Wednesday, October 17, 2007
In my classes, I sometimes get off on a tangent. It is easy to do in literature and writing class because one major aspect of analysis is trying to connect what is being read to contemporary culture, our lives and experiences, or to the history of the author and the historical period during which she created the work.
This year, I am trying to allow for tangents while simultaneously being aware of the through-line in the lesson. I believe my students are still sometimes a bit unclear as to what will be important later on the test. Some will ask me if the story I told relating to my own road in life in response to Robert Frost’s “Two Roads” will be part of the test. I am using my story as a way of connecting to the poem, I tell them. They must find their own stories in their lives that allow them to connect with Frost’s insights.
Tangents come from two distinct places for me. One, I like story. I find that a mere stating of facts does not make the subject real for me as a learner. A story seems to cement the point for me. If someone can construct a narrative that illustrates that the means determines the end rather than the end justifies the means, I am hooked. I actually believe that human beings crave stories. We are addicted to them. Even now, in an age when fiction has lost a little luster, and more nonfiction books are being published than ever before, the facts are most often published as a narrative. If you ask someone on the street what is most interesting, the facts of the Vietnam war—casualties, major battles, dates, significant players, political background—or a narrative of what it was like to be present at the fall of Saigon, I believe most people would opt for the man-on-the-streets-of-Saigon piece. This is why the teaching of history now includes cultural, literary, and personal elements alongside facts and figures. If the writers of history textbooks begin their research with diaries, letters, journals, and source documents, why is the result so dry and dull? If we get out of the textbooks and read I.F. Stone, David McCullough, William Manchester and David Halberstam, I think history would have a much broader appeal. Why? Because these writers write history as a narrative, not as a recitation of dry facts.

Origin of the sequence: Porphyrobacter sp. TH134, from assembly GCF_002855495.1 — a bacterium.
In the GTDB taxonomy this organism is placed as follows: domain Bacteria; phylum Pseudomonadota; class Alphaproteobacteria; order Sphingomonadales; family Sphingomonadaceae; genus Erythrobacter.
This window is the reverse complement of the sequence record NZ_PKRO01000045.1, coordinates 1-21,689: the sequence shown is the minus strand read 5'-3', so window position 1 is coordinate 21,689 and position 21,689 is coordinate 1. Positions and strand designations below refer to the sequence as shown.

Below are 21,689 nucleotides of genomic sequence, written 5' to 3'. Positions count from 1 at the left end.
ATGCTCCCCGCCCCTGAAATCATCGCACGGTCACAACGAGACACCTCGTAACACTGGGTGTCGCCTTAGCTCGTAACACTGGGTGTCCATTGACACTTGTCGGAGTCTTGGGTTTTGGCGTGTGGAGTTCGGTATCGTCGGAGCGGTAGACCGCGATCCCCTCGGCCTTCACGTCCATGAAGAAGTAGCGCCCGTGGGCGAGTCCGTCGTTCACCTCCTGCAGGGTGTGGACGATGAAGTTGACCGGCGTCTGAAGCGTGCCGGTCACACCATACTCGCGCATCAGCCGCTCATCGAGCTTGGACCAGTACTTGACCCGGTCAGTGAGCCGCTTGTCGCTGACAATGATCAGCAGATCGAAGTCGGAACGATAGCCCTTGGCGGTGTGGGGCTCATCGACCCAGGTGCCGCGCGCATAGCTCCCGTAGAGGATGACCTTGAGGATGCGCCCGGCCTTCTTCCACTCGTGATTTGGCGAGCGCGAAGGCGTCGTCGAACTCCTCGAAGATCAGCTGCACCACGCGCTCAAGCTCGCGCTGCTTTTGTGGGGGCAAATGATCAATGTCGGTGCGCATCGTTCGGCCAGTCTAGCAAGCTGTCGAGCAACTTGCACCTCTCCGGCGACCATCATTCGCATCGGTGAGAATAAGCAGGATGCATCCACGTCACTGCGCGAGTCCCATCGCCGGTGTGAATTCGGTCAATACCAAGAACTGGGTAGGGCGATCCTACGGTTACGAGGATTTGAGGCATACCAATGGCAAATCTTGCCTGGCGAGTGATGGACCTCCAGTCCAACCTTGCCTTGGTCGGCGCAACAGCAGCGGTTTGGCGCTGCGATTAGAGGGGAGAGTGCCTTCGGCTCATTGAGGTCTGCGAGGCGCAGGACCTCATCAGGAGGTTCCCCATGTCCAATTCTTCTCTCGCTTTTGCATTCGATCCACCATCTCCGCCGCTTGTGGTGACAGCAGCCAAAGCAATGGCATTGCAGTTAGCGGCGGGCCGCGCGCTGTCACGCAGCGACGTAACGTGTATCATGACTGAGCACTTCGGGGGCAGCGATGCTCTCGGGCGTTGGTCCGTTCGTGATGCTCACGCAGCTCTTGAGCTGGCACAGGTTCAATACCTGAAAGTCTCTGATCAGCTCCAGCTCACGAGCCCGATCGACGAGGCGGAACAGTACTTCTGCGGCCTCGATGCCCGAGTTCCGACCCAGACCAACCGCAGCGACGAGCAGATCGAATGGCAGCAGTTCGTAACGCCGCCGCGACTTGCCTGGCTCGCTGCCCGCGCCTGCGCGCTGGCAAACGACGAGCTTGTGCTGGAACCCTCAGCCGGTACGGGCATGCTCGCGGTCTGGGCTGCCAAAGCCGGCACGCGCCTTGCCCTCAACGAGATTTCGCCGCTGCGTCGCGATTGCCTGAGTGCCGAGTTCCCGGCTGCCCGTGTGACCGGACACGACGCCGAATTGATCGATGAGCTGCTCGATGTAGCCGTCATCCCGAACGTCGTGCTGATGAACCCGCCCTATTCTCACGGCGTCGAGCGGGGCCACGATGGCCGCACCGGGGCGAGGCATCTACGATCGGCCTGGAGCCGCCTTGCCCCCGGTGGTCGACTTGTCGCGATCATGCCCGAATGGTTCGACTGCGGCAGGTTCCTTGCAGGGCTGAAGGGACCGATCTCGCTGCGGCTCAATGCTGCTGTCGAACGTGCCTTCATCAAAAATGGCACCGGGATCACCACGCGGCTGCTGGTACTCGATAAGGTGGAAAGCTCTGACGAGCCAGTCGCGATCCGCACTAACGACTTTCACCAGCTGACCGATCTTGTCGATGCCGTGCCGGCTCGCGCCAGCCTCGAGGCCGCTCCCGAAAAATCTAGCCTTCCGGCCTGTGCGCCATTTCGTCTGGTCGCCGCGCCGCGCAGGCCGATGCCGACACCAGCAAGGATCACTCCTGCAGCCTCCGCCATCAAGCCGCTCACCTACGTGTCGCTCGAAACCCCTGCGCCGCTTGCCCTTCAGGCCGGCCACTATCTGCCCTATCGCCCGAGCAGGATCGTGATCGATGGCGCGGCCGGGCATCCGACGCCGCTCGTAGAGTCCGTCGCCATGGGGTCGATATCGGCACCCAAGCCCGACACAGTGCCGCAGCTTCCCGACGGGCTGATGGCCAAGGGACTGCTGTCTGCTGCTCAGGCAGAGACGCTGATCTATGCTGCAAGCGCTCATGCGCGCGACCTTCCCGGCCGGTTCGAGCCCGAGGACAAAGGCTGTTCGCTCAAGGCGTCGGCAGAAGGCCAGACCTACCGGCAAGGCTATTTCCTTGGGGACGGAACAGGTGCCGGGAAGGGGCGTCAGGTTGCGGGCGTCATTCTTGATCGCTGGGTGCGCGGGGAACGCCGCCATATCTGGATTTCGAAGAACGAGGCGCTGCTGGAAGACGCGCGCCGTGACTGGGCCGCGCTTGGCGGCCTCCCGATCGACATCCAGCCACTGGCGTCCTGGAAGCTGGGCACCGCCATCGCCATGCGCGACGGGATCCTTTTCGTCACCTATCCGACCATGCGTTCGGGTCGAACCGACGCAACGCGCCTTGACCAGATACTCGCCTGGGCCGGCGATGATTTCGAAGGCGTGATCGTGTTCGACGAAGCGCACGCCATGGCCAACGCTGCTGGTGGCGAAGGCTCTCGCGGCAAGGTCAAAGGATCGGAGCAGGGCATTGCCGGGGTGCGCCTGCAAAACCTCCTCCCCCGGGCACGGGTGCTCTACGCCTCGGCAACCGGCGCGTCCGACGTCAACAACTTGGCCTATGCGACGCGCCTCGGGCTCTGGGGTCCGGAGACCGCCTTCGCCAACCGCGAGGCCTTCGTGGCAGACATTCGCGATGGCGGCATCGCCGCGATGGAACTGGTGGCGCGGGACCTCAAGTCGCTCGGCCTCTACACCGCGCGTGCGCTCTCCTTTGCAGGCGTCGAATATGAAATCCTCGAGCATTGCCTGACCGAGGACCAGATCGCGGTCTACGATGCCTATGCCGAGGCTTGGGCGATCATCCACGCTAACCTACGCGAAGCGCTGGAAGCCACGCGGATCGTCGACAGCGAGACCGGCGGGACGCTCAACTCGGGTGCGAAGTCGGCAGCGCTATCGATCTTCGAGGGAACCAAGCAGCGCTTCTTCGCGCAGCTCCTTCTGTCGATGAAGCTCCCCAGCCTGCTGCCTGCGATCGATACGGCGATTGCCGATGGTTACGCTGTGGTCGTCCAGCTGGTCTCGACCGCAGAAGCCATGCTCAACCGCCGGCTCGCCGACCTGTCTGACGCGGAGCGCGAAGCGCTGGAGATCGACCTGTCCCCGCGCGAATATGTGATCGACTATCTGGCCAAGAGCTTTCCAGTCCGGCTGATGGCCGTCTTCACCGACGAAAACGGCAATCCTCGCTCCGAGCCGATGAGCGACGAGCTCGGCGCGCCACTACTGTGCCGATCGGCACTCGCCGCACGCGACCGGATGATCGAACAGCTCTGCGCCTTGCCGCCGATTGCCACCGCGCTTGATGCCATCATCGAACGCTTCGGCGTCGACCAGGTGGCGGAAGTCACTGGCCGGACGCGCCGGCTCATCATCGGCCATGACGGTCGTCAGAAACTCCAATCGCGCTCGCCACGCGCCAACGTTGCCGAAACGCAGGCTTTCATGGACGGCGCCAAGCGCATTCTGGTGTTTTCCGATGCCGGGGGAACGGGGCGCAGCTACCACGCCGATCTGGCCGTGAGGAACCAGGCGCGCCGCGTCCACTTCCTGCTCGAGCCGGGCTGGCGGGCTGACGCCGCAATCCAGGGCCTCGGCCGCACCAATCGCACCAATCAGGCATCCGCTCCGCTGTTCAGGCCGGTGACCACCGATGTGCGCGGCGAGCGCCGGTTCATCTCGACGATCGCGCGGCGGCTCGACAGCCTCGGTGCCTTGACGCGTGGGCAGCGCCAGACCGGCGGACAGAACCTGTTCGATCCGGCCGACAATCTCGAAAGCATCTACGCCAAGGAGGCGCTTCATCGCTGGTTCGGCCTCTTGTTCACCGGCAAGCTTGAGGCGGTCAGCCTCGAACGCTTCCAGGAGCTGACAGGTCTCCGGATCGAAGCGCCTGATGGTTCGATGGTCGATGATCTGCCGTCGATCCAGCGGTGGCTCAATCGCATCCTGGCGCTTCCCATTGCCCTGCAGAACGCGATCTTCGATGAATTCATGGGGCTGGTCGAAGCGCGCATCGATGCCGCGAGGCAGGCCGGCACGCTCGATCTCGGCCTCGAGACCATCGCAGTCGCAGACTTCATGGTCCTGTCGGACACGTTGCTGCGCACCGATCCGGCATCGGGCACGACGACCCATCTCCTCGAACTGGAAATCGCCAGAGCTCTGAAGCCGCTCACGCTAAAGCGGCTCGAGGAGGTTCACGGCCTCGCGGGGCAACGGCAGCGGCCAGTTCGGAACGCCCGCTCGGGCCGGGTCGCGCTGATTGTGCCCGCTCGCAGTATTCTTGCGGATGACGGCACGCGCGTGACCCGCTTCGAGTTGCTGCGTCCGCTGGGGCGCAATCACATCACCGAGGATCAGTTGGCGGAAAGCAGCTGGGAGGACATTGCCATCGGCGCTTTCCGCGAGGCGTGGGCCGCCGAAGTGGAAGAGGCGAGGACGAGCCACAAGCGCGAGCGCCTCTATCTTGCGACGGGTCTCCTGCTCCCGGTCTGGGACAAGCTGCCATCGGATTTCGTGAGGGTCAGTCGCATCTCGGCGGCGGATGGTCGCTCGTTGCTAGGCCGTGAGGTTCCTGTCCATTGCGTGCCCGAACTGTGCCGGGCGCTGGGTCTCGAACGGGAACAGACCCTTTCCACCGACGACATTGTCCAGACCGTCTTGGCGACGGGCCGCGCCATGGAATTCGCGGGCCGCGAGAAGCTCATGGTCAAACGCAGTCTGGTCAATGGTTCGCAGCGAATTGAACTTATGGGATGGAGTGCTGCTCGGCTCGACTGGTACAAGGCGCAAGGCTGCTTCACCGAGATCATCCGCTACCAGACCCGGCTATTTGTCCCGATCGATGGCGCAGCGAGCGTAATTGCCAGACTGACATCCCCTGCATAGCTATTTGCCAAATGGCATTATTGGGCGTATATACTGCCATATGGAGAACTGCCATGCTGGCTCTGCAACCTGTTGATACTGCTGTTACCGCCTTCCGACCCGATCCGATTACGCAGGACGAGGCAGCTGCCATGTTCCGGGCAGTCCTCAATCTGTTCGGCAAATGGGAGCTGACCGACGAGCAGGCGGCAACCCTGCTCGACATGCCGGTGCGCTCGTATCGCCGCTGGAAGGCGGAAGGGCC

The second source of tangents in my teaching comes from Robert Chianese. Chianese taught English at my college. I took two or three course from him, and all of them changed my life. To look at my grades, one would not know this. At the time, I was working a full time job and attending school with a full load of units. I worked Monday, Wednesday, Friday, Saturday and Sunday from eight in the morning to five or six in the evening. Tuesday and Thursday, as well as at night, I went to school. In the remaining few free hours, I studied, read, wrote papers, and tried to keep the apartment picked up. I burned the candle at both ends, and in the middle. I caught pneumonia, bronchitis, ringworm, stomach flu, and assorted viral and bacterial infections. I could never get enough sleep. As a result, my grades were miserable Cs and to anyone who witnessed my educational performances, I seemed like a real dunce.